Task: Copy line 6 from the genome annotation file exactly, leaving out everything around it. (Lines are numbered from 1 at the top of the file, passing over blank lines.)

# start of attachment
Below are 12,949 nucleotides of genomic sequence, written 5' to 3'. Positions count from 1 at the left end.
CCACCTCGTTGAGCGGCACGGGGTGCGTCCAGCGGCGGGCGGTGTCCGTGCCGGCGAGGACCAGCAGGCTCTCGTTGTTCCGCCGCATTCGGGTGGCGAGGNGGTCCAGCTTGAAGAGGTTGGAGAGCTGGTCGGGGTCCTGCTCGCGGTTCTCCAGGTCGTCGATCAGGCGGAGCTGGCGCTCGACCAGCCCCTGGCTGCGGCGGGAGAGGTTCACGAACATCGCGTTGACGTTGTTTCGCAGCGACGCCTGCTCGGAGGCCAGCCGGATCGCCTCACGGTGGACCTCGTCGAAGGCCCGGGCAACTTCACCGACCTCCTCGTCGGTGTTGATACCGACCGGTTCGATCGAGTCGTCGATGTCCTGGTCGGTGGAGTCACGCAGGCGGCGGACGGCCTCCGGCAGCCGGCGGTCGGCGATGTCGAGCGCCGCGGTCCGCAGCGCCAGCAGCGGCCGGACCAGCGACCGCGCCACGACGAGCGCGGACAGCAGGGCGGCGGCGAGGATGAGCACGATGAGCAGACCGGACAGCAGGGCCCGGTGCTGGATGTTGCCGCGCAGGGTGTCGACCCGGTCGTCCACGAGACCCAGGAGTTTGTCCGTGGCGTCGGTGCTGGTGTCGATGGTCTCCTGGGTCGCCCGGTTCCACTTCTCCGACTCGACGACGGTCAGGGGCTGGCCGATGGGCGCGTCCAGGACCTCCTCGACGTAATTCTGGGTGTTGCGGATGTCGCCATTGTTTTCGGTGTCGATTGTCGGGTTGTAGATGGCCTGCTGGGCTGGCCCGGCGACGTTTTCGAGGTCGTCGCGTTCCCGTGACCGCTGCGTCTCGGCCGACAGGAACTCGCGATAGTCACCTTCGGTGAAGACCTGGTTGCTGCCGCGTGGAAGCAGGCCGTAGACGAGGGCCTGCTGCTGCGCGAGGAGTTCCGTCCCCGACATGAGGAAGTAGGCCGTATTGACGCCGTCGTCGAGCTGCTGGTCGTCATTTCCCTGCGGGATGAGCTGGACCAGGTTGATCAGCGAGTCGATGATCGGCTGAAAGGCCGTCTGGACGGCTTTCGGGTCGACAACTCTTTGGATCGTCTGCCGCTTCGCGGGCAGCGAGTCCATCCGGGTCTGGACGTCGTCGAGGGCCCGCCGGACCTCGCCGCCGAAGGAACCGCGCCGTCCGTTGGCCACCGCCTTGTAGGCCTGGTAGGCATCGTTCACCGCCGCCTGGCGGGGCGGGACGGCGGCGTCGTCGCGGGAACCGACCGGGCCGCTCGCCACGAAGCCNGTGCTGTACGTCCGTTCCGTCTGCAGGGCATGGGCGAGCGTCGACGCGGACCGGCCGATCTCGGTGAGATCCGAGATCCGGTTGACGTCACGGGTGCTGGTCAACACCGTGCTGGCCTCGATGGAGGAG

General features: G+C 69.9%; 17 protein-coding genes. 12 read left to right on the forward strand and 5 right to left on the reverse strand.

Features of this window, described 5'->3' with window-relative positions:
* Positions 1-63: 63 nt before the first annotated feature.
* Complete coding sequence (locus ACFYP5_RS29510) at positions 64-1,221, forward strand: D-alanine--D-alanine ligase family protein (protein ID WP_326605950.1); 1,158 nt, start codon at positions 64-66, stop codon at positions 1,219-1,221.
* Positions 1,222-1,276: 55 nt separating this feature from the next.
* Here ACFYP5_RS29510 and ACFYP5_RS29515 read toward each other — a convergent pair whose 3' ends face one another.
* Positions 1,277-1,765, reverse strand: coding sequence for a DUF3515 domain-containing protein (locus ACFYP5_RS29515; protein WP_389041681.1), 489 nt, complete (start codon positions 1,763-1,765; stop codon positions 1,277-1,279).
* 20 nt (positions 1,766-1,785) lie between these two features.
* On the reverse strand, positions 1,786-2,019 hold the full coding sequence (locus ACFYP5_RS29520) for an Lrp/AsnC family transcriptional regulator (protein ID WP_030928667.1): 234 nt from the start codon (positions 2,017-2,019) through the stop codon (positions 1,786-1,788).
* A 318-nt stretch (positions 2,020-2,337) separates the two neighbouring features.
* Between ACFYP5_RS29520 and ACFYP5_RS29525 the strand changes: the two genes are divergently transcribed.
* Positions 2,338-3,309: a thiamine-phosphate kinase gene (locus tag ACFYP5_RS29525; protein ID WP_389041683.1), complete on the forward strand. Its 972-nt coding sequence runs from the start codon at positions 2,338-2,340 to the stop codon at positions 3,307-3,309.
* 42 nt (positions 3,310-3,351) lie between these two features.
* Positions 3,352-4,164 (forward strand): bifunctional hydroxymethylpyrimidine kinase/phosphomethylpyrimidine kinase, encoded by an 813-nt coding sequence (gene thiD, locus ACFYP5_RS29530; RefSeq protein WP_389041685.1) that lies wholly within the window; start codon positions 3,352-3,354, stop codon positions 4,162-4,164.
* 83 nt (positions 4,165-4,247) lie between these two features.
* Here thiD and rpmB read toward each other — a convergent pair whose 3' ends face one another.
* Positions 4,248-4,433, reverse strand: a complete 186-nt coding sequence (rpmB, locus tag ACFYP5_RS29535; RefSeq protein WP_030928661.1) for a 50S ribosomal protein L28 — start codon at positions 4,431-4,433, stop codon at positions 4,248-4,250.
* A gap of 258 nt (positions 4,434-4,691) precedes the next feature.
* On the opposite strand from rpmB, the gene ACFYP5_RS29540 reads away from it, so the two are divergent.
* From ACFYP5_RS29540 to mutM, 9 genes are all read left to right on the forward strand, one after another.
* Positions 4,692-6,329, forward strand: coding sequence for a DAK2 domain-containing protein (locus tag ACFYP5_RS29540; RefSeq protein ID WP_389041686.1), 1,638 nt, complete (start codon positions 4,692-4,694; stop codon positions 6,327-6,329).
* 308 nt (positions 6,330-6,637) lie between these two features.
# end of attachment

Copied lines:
* Complete coding sequence (locus ACFYP5_RS29510) at positions 64-1,221, forward strand: D-alanine--D-alanine ligase family protein (protein ID WP_326605950.1); 1,158 nt, start codon at positions 64-66, stop codon at positions 1,219-1,221.